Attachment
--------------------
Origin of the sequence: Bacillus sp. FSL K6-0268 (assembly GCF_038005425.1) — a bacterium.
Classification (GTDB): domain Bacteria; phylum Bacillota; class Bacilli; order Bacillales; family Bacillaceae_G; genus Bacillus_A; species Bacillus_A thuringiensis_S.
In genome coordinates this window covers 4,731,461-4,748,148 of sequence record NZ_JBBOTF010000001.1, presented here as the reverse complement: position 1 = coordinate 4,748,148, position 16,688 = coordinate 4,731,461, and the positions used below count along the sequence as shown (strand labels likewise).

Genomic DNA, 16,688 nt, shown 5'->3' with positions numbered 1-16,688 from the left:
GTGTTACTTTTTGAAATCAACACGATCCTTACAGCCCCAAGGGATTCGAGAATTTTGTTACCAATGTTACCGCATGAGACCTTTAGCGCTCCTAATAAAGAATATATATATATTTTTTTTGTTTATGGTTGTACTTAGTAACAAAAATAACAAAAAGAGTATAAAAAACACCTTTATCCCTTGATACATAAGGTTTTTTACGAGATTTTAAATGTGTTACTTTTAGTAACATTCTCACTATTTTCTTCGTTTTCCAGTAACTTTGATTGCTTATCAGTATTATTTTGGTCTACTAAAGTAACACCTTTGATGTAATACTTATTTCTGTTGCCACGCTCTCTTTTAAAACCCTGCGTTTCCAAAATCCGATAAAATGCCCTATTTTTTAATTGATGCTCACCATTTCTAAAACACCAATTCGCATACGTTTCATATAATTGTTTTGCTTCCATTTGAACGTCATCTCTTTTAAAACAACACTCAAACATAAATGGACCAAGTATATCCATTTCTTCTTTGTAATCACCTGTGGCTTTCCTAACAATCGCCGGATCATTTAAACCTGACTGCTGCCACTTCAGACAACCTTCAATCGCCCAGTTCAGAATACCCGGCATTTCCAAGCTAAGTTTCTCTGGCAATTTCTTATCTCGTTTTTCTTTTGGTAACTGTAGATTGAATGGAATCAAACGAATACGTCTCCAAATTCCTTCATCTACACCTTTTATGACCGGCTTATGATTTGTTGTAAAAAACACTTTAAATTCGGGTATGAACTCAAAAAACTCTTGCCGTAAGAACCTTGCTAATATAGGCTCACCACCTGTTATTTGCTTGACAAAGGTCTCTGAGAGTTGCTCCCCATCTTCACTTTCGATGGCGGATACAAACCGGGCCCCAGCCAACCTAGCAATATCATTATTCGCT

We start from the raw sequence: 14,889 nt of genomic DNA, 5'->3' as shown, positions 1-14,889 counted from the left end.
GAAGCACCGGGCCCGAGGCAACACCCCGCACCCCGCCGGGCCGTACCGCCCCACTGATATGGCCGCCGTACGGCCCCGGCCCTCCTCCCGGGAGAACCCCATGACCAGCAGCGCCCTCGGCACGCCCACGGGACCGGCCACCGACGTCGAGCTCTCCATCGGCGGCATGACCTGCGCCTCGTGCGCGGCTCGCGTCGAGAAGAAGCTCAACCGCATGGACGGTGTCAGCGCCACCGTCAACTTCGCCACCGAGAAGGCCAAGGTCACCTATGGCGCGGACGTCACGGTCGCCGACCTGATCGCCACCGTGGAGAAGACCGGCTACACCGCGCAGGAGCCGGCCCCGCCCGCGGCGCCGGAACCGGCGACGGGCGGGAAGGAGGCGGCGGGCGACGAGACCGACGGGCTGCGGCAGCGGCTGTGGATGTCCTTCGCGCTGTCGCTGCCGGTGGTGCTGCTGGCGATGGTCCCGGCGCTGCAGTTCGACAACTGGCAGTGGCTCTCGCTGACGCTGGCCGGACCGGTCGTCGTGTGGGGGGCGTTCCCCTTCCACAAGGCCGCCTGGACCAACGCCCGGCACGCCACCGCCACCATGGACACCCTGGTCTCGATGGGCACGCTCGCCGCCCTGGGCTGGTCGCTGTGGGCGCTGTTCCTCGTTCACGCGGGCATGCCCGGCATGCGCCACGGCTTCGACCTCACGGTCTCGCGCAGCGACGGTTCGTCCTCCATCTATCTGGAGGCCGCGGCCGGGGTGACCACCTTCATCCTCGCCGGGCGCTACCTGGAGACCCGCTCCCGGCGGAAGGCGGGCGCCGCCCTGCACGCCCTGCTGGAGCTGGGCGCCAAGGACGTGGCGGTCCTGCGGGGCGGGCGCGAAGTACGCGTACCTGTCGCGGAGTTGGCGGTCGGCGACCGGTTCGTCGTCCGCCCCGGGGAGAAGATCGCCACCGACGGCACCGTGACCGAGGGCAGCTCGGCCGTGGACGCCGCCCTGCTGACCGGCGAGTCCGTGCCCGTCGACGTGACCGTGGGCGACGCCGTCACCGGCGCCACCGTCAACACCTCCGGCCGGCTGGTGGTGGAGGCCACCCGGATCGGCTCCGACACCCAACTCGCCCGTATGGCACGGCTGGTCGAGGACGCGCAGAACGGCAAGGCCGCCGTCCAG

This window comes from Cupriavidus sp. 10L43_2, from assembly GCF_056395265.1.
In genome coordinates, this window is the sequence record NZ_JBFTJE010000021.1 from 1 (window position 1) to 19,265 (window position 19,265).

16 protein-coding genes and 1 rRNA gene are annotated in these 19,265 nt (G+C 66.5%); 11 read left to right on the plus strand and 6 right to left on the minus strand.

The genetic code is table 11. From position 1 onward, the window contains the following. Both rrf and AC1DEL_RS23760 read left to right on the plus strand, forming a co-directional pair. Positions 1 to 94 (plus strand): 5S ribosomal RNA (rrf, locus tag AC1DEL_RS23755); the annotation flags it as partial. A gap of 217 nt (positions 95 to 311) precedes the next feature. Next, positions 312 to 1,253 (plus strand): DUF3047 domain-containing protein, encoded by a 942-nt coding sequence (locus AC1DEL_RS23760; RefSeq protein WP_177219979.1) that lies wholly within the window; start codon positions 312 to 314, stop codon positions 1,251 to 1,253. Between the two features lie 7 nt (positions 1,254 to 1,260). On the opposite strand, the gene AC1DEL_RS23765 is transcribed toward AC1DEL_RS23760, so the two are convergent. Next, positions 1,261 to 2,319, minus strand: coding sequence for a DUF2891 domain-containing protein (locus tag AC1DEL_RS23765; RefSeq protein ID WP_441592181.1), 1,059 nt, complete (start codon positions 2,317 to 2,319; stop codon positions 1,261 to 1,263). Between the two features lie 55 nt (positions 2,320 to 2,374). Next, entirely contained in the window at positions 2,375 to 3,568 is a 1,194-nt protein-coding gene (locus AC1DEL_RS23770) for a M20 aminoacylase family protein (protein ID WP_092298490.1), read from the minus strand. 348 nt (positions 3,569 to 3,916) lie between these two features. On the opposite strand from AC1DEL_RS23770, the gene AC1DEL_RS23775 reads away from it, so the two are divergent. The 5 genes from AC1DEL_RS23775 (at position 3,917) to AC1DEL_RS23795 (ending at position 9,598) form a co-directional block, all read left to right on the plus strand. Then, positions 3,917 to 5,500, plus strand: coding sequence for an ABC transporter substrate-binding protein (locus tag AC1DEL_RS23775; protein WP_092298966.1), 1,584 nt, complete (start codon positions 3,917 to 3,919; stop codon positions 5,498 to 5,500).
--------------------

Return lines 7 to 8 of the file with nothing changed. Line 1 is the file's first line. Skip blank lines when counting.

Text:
GAAGCACCGGGCCCGAGGCAACACCCCGCACCCCGCCGGGCCGTACCGCCCCACTGATATGGCCGCCGTACGGCCCCGGCCCTCCTCCCGGGAGAACCCCATGACCAGCAGCGCCCTCGGCACGCCCACGGGACCGGCCACCGACGTCGAGCTCTCCATCGGCGGCATGACCTGCGCCTCGTGCGCGGCTCGCGTCGAGAAGAAGCTCAACCGCATGGACGGTGTCAGCGCCACCGTCAACTTCGCCACCGAGAAGGCCAAGGTCACCTATGGCGCGGACGTCACGGTCGCCGACCTGATCGCCACCGTGGAGAAGACCGGCTACACCGCGCAGGAGCCGGCCCCGCCCGCGGCGCCGGAACCGGCGACGGGCGGGAAGGAGGCGGCGGGCGACGAGACCGACGGGCTGCGGCAGCGGCTGTGGATGTCCTTCGCGCTGTCGCTGCCGGTGGTGCTGCTGGCGATGGTCCCGGCGCTGCAGTTCGACAACTGGCAGTGGCTCTCGCTGACGCTGGCCGGACCGGTCGTCGTGTGGGGGGCGTTCCCCTTCCACAAGGCCGCCTGGACCAACGCCCGGCACGCCACCGCCACCATGGACACCCTGGTCTCGATGGGCACGCTCGCCGCCCTGGGCTGGTCGCTGTGGGCGCTGTTCCTCGTTCACGCGGGCATGCCCGGCATGCGCCACGGCTTCGACCTCACGGTCTCGCGCAGCGACGGTTCGTCCTCCATCTATCTGGAGGCCGCGGCCGGGGTGACCACCTTCATCCTCGCCGGGCGCTACCTGGAGACCCGCTCCCGGCGGAAGGCGGGCGCCGCCCTGCACGCCCTGCTGGAGCTGGGCGCCAAGGACGTGGCGGTCCTGCGGGGCGGGCGCGAAGTACGCGTACCTGTCGCGGAGTTGGCGGTCGGCGACCGGTTCGTCGTCCGCCCCGGGGAGAAGATCGCCACCGACGGCACCGTGACCGAGGGCAGCTCGGCCGTGGACGCCGCCCTGCTGACCGGCGAGTCCGTGCCCGTCGACGTGACCGTGGGCGACGCCGTCACCGGCGCCACCGTCAACACCTCCGGCCGGCTGGTGGTGGAGGCCACCCGGATCGGCTCCGACACCCAACTCGCCCGTATGGCACGGCTGGTCGAGGACGCGCAGAACGGCAAGGCCGCCGTCCAG

This window comes from Cupriavidus sp. 10L43_2, from assembly GCF_056395265.1.